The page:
10 Lessons Learnt from going to Concerts

13:38

I've been going to concerts now for five years, but just as I started out I had a few misconceptions/little knowledge about what to do. Over time these things have changed, and I've learnt some lessons from my experiences. These are just some silly things that I've picked up over time, and to keep in mind when going to see your favourite bands.


1. You do not have to be at the front

One of the main things I thought when going to concerts was that I had to get to the front. I thought that if I didn't then I wouldn't enjoy it, and spent a few concerts trying to get as close as I could. The majority of the time, this was actually the opposite, and I would end up not having as much of a good time. I couldn't move, got stupidly hot and would end up getting elbowed and pushed by people around me. I once got to the second row at Bring Me The Horizon but I came close to passing out and had to go to the very back of the venue where I couldn't see the band anymore. I would have been better off just hanging around in the middle. A lot of the time it also meant that I'd get pushed off to the side near the speakers too, which isn't a prime location.

However, I have had some great times at the front getting the odd guitar pick/drumstick and getting very close to some of my favourite singers. If you're dying to get close to the members or possibly get the chance to touch the singer then by all means, but it's very unlikely that'll it'll happen and even if it does, I personally don't think it's that worth it.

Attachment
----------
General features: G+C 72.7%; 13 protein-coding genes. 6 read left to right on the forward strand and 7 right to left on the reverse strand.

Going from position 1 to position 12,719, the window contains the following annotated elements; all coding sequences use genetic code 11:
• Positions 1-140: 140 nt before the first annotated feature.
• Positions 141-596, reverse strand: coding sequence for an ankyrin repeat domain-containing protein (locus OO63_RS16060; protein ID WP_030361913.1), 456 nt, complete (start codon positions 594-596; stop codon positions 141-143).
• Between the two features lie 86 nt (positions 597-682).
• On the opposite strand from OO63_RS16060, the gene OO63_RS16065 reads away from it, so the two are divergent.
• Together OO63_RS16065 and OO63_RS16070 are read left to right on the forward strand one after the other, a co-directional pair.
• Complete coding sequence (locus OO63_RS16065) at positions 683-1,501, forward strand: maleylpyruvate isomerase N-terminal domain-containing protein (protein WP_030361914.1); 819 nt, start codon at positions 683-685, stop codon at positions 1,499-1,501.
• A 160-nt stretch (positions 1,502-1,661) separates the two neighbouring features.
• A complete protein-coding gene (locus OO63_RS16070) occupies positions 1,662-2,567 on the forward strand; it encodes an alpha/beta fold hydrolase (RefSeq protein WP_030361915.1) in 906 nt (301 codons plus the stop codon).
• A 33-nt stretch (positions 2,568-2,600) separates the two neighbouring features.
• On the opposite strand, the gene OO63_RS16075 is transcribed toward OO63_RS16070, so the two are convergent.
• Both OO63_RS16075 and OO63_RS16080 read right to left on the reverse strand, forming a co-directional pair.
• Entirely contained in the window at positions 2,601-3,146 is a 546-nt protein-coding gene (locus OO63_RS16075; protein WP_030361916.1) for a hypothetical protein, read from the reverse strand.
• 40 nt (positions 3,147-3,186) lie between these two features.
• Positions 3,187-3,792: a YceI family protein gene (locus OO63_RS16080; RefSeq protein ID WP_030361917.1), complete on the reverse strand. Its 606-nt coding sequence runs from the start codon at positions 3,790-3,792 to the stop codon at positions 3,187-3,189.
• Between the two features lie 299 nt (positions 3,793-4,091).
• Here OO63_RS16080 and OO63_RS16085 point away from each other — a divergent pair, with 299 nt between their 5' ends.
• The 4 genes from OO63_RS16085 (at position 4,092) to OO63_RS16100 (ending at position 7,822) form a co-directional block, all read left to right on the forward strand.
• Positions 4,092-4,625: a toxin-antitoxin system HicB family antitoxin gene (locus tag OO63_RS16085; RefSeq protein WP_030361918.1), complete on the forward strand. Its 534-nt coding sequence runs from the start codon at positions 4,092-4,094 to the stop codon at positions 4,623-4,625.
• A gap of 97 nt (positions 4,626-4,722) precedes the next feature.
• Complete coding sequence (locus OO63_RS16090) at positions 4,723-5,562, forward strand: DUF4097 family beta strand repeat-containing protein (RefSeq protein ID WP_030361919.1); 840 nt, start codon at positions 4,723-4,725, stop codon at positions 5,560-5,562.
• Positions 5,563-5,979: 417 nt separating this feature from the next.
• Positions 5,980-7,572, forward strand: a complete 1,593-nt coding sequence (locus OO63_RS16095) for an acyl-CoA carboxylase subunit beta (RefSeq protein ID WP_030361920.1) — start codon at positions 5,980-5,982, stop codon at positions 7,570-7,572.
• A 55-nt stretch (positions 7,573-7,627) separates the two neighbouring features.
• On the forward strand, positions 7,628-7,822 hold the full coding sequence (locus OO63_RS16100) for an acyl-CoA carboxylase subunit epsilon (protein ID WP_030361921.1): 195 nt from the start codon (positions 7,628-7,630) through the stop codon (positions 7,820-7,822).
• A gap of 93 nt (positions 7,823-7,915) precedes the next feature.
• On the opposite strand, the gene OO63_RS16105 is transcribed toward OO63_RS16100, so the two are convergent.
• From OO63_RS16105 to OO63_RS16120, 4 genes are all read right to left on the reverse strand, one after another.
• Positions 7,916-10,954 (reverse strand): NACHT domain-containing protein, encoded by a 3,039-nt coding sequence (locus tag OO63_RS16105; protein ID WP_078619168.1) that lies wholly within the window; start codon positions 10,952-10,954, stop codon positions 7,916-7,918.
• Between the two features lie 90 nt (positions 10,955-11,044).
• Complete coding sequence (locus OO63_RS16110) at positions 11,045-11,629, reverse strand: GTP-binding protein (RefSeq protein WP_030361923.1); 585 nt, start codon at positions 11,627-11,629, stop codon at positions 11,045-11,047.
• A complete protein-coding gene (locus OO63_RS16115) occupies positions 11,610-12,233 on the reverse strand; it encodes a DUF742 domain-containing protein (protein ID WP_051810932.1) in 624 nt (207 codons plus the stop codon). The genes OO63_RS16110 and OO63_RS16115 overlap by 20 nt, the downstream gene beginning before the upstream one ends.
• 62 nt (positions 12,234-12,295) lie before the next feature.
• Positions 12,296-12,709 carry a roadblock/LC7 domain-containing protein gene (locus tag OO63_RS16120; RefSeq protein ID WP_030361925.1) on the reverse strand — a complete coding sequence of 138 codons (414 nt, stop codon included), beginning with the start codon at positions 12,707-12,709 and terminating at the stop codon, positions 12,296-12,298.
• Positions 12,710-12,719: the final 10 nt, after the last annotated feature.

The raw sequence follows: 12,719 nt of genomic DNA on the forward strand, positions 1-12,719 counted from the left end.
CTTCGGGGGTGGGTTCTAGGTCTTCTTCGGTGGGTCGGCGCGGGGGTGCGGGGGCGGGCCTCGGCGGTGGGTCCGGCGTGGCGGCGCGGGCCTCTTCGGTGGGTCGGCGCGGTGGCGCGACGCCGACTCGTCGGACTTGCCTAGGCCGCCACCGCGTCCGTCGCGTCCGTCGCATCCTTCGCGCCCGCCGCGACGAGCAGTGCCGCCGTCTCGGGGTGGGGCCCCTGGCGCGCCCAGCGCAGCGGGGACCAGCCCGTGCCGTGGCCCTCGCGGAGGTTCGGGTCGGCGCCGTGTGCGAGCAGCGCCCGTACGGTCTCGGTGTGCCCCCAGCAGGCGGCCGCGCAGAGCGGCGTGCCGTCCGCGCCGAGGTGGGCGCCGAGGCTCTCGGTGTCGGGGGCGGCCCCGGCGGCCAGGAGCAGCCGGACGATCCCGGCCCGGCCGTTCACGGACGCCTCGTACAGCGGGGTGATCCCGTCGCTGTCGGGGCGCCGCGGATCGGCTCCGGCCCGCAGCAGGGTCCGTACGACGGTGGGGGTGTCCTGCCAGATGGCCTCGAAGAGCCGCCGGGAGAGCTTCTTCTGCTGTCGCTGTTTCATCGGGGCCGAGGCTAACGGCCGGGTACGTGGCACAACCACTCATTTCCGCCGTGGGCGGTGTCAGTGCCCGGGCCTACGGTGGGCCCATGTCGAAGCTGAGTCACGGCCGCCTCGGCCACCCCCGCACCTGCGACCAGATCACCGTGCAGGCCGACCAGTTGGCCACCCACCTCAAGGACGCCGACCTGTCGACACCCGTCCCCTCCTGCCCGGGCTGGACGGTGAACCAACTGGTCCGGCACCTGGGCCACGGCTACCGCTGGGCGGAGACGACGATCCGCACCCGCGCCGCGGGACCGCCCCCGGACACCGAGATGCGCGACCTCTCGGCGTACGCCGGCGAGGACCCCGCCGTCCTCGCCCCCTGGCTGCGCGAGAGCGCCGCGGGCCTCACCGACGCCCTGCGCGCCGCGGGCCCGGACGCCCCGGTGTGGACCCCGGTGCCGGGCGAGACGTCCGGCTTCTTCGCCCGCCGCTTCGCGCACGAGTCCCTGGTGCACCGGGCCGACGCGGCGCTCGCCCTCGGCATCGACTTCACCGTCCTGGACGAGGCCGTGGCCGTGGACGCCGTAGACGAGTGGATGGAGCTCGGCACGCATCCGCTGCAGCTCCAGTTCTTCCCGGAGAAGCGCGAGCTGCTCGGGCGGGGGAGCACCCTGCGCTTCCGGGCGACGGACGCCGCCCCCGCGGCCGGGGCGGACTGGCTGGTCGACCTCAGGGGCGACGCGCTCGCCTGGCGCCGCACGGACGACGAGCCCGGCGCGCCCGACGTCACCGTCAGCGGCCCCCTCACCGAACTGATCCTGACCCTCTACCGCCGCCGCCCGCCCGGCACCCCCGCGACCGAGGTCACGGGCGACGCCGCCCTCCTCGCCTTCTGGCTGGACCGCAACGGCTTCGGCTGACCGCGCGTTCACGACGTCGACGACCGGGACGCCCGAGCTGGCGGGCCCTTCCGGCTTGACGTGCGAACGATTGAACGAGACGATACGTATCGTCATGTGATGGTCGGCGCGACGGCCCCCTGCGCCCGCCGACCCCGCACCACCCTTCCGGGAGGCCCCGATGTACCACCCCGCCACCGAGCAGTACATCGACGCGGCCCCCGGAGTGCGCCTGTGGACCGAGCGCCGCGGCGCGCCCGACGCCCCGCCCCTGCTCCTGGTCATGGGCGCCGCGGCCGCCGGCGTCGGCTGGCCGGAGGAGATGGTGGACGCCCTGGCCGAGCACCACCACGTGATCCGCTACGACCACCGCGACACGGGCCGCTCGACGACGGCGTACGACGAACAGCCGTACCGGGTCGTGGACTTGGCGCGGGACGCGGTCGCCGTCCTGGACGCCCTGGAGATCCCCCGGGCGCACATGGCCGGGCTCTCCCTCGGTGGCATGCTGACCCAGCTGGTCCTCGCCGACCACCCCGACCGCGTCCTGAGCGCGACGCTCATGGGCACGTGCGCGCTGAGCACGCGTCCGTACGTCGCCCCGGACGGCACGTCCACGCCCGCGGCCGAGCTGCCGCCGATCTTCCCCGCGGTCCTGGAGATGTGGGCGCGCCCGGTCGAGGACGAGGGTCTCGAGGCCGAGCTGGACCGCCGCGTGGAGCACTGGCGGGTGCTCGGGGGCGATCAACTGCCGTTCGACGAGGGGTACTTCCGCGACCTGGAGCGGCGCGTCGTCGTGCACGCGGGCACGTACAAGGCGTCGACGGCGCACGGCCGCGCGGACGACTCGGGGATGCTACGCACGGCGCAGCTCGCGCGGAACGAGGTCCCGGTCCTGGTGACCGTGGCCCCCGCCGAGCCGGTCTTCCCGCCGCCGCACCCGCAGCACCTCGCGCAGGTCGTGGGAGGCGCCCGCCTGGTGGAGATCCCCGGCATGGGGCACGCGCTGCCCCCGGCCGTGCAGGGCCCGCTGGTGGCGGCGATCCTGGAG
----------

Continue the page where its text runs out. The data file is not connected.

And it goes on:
2. Or start lining up super early

Because I always thought it was essential to be at the front, I also thought that it was best to line up early to do so. The maximum I've ever queued has been three hours. It was in the pouring rain and was pretty awful, but I wanted to be at the front. But I've also been in massive lines and still managed to get to the front. I really don't think lining up any more than an hour is needed, especially sitting outside with blankets in the morning. I believe people like to do it in case band members walk past, and it has happened once or twice while I've been there, but they have stuff to do. They're setting up, sound checking, getting food before the show. I don't really see the point in bothering them for a selfie or waiting that long just to say hello.

3. Mosh pits aren't as scary as they seem

I used to believe that mosh pits were big scary things, that only strong dudes get into and if I went near one I'd get seriously hurt. The first pit I got into was at Enter Shikari, I got carried away and before I knew it, I was having the best experience I had yet. There's something about falling over in a pit and being picked up instantly that gives you a sense of community and respect for the fellow moshers around you. Even if you don't want to mosh, a lot of the time they're just great to use to get closer to the front. I did this at You Me At Six once and ended up right in front of Josh. Sadly I gave my friend my phone before diving in the pit so I couldn't get a photo. 

4. Always eat before going

Pretty basic but once again, I was seeing Bring Me The Horizon in Bristol and all I had eaten that day was a small bag of malteasers. During Neck Deep I started feeling faint and during the band change for Bring Me I was ready to pass out. I had to stumble to the bar to get some water and a chocolate bar, and I had little energy during Bring Me's set. All because I hadn't eaten.

5. Always tie up your shoes

I have been to many shows where lost shoes are held up in the air looking for the owner to claim them, or ending the night walking past shoes left behind. This hasn't actually happened to me (luckily), but my friends have had it happen to them. I personally find it funny, but the idea of having to get home without your shoe sucks. I tend to wear converse now or tie up my shoes rather than just slipping on a pair of vans like I usually do. 

6. Keep your concert tickets